20 Hunter St, Sydney and 65 Berry St, North Sydney

This month we review the benefits of weather-adjusted measurement and verification (M&V), as highlighted by upgrade projects at two buildings that receive Buildings Alive services.

In commercial buildings, the overarching purpose of energy efficiency projects / upgrades is to achieve a reduction in energy use. Therefore, when upgrades are carried out, it is important to understand and compare the real-world results against theoretical estimates contained in the business case. Often this crucial evaluation step is missed and the success, or otherwise, of the upgrade is not measured. “Measurement and Verification” (M&V) is a process that uses actual measurements to reliably determine post-upgrade savings for energy, demand, cost and greenhouse gas emissions.
Buildings Alive’s M&V process uses actual measurements of electricity and weather, rather than estimates or theoretical engineering calculations based on previous studies, manufacturer specifications or any indirect data. Savings are determined by comparing post upgrade performance against pre-upgrade performance under similar operating conditions.

Building Bio – 20 Hunter St

  • Type: A- Grade office tower
  • NLA: 10,147 m²
  • Built: 1998
  • Location: Sydney CBD
  • Owner: TIAA-CREF
  • Facility manager: CBRE
  • Commenced Buildings Alive’s REF Service: March 2014

Upgrade Project

20 Hunter Street, a TIAA-CREF owned commercial property, recently underwent a major HVAC plant upgrade with a new PowerPax chiller being installed. The CBRE building management team were very keen to understand the effect of the chiller upgrade on the building’s performance, and worked with Buildings Alive to quantify the value of the upgrade to the building owner.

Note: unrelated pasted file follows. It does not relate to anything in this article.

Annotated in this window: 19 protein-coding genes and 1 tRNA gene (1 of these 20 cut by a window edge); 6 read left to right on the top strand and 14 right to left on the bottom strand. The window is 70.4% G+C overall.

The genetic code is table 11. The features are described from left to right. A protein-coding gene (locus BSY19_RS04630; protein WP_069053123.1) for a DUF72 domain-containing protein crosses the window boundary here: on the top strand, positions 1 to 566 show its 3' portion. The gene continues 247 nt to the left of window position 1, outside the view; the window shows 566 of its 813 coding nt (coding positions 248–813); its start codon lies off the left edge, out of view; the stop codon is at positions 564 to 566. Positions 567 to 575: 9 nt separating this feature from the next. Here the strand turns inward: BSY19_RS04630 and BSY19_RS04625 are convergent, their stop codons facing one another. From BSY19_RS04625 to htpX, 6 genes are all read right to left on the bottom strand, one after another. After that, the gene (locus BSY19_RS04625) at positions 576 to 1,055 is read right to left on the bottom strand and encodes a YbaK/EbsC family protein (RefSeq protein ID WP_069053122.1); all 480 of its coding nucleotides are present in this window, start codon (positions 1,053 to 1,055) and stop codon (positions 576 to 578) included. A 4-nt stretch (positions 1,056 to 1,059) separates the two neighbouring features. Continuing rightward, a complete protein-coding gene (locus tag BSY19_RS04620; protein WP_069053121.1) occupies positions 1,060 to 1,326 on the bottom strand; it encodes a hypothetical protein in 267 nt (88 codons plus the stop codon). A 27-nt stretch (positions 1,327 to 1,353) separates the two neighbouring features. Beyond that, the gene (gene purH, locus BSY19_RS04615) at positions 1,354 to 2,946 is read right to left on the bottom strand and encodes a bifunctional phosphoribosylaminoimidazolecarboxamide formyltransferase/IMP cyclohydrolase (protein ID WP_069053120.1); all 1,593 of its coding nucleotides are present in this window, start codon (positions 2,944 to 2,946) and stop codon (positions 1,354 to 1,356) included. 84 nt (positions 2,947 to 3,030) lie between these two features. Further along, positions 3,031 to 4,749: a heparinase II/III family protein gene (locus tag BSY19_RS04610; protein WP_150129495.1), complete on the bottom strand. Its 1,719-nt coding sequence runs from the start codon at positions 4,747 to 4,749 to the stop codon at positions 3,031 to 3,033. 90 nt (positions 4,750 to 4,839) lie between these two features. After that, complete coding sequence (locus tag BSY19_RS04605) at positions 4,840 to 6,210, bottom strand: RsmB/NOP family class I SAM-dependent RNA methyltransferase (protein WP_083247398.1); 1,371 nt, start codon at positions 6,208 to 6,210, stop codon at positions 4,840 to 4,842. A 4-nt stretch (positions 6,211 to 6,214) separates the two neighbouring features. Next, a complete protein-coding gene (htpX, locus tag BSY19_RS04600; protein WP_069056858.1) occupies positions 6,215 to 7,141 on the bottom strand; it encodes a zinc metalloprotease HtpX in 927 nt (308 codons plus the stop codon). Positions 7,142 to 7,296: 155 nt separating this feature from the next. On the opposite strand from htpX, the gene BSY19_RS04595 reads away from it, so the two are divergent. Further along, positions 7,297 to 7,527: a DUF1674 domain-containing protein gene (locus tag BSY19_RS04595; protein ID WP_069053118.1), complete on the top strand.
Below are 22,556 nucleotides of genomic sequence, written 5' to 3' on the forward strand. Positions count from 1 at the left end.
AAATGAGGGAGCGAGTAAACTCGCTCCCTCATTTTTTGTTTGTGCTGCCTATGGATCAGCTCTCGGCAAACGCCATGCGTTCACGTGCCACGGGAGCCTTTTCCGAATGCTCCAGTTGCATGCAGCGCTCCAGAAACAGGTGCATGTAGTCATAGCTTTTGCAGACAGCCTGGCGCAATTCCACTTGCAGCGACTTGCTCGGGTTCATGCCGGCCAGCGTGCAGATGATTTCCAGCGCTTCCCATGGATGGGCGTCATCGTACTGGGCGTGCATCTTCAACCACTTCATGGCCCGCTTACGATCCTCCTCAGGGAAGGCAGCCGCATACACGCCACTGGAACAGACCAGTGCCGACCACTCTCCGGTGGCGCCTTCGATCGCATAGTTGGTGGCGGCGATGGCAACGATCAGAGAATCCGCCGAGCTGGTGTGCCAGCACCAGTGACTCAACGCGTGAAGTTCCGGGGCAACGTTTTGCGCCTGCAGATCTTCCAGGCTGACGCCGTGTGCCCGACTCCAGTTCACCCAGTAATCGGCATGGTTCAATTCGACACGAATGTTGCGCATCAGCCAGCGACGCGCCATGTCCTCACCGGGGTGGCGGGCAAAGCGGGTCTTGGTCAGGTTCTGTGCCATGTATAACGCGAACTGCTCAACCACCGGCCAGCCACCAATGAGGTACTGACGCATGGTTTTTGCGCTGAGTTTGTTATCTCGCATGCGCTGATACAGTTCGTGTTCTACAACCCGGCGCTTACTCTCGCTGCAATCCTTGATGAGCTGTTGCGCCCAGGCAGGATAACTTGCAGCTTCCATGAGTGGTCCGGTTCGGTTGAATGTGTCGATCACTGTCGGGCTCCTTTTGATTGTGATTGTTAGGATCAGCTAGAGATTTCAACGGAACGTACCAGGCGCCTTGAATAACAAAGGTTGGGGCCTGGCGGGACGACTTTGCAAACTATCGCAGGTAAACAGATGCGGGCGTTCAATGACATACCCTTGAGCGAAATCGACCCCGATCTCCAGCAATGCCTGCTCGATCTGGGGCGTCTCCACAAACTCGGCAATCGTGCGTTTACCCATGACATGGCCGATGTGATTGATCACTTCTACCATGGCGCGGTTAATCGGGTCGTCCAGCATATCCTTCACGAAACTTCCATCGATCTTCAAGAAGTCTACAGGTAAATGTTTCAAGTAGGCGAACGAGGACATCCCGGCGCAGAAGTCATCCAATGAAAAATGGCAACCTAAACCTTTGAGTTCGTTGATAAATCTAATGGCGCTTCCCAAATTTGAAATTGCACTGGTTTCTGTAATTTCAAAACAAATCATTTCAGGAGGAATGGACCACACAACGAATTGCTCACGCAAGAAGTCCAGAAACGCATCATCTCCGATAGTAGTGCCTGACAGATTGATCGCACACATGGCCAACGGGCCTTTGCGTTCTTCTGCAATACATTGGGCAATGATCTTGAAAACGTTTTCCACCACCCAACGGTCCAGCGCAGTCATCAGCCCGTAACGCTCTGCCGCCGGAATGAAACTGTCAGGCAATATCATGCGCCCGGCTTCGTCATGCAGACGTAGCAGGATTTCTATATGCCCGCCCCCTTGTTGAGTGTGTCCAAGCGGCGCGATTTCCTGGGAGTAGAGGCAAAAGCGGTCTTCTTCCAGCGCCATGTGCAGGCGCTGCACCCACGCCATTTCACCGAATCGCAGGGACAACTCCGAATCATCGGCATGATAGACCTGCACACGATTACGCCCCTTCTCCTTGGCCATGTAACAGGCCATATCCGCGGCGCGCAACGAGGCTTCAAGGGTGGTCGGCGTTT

A weather- and occupancy-normalised statistical model was generated using pre-upgrade data. This aligns with the International Performance Measurement and Verification Protocol’s (IPMVP) Method C, “Whole facility measurement”, where savings are determined by measuring energy use at the whole facility level. Short-term or continuous measurements are taken throughout the post-upgrade period. Such M&V techniques can also be used for the generation of carbon credits under the NSW government’s Energy Saving Scheme, a further incentive for funding energy efficiency upgrades.

The weather and occupancy normalised model identified the additional savings arising from the chiller upgrade as shown in the below image comparing Jan-April 2016 to Jan-April 2017. The additional savings were estimated to be 19% from January – April, contributing to a saving of 38MWh electricity and a reduction in greenhouse gas emissions of 31 tonnes CO2-eq. The owners were delighted with the savings and subsequently gave approval for the installation of a second PowerPax chiller in June / July 2017.

Building Bio – 65 Berry St

Type: A Grade office building

  • NLA: 14,521 m²
  • Built: 1986
  • Location: North Sydney
  • Owner: Charter Hall
  • Facility Manager: Knight Frank
  • Commenced Buildings Alive’s REF Service: Feb 2013

Upgrade Project

65 Berry St recently underwent a comprehensive HVAC system upgrade, which involved the replacement of the existing floor-by-floor package units in favour of a central chilled water system. Subsequently, Buildings Alive used our ‘Rapid M&V tool’ to provide feedback on the real-world savings that have been achieved. The weather adjusted energy model is built using historical electricity and weather data for the base building under pre-retrofit conditions, which forms a basis for comparison with subsequent changes in the building.

Buildings Alive’s weather-adjusted statistical model quantified the post-upgrade savings, as shown in the image below. The savings were estimated to be 31 % from Nov 2016 – April 2017, compared to the baseline period, which equates to electricity savings of 180 MWh and 150 tonnes of CO2-eq.